Bryan Caplan  

Since You Asked, Scott

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Ask and You May Learn... Morning Commentary...
How can any economist - even Krugman - advocate job subsidies and work sharing?  Krugman's answer is that it's a "third-best" solution.  His top three:

1. Sumnerian monetary policy.  Seriously, but without the hat tip.

2. More fiscal stimulus.

3. Job subsidies and working sharing.

His rationale is political: Since politicians are too evil/stupid/cowardly to do #1 or #2, #3 is all we have left.*  Scott Sumner's got a typically great reply:
This is a foolish game to play.  There is zero chance Congress would spend enough money on these "third-best" options to make a dent in unemployment.  God only knows what his 4th best option is.
I'm willing to take a guess.  Since Krugman's largely forgotten his free-market labor economics, I fear that his 4th best option is going to be protectionism.  If Krugman's idol Keynes could warm up to protectionism during the Great Depression, why couldn't Krugman do the same?

* Of course, if Krugman were truly a political animal, he wouldn't propose bold new ideas and then immediately insult them as "third-best."  Dare I hope that the good Krugman could still make a comeback?


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COMMENTS (8 to date)
Brandon Reinhart writes:

I misread #1 as "Sumerian" monetary policy. Which I guess would be a silver standard? :P

Frederick Davies writes:

Can Nobel prizes be recalled, I wonder?

chipotle writes:
Dare I hope that the good Krugman could still make a comeback?

No. Next question.

Krugman has an ideƩ fixe: that all bad policy is the result of right-of-center prescriptions. Anything that doesn't fit that template is summarily discarded.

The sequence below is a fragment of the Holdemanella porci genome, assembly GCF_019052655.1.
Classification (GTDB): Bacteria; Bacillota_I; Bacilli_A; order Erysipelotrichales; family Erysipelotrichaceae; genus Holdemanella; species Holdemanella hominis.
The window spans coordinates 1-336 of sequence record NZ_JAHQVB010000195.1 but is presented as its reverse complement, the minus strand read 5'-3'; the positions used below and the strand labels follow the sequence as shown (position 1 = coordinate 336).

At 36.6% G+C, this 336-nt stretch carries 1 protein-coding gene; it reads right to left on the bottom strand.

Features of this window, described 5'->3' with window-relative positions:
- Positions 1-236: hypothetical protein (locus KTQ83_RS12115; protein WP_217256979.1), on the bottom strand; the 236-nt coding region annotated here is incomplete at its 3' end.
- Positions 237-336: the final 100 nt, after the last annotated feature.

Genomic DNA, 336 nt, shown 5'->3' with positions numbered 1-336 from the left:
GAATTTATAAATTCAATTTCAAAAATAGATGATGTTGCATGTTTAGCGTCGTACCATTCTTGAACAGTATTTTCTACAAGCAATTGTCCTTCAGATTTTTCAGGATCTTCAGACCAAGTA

Dogma consumed a beautiful mind.

David R. Henderson writes:

Bryan,
Your link to Sumner's reply is actually a link to Krugman's book.
Best,
David

david writes:

I venture that Krugman's approach to policy recommendations was shaped heavily by the Iraq war - being carefully rational and making only first-best recommendations only resulted in being ignored or dismissed as "shrill".

Given that the neoconservative case for war was politically negligible compared to mass mis-perceptions as the case for war (particularly over the link, or rather lack thereof, between 9/11 and Iraq), it's become clear that political tenability rather than rigorous reasoning is the primary driver of US policy. If your intellectual purity permits you no allies, then nobody is going to listen to your arguments to begin with.

I venture that the new Krugman has more influence on policy than the entire libertarian intelligentsia combined. He certainly has more influence than the old Krugman. Like it or not, the demos is more influenced by political compromise than by first-best rationality.

John Fast writes:

david writes:

I venture that the new Krugman has more influence on policy than the entire libertarian intelligentsia combined. He certainly has more influence than the old Krugman. Like it or not, the demos is more influenced by political compromise than by first-best rationality.

Not necessarily by political compromise, but by political appeal.

Good politics trumps good economics every time. This is why public choice is the queen of economic disciplines (and why I'm a political theorist as well as an economist).

caveat bettor writes:

@ Brandon: Scott Sumner says to target expected nominal GDP growth. Here is a post that is recent and indicative:

http://blogsandwikis.bentley.edu/themoneyillusion/?p=2914

Lord writes:

DeLong offered a policy catagorization that helps clarify talk on these, monetary (interest rates and reserves), fiscal (spending), quantitative easing (Sumner's), and bank (what the Fed has done with corporates and mortgages). It helps prevent confusion.

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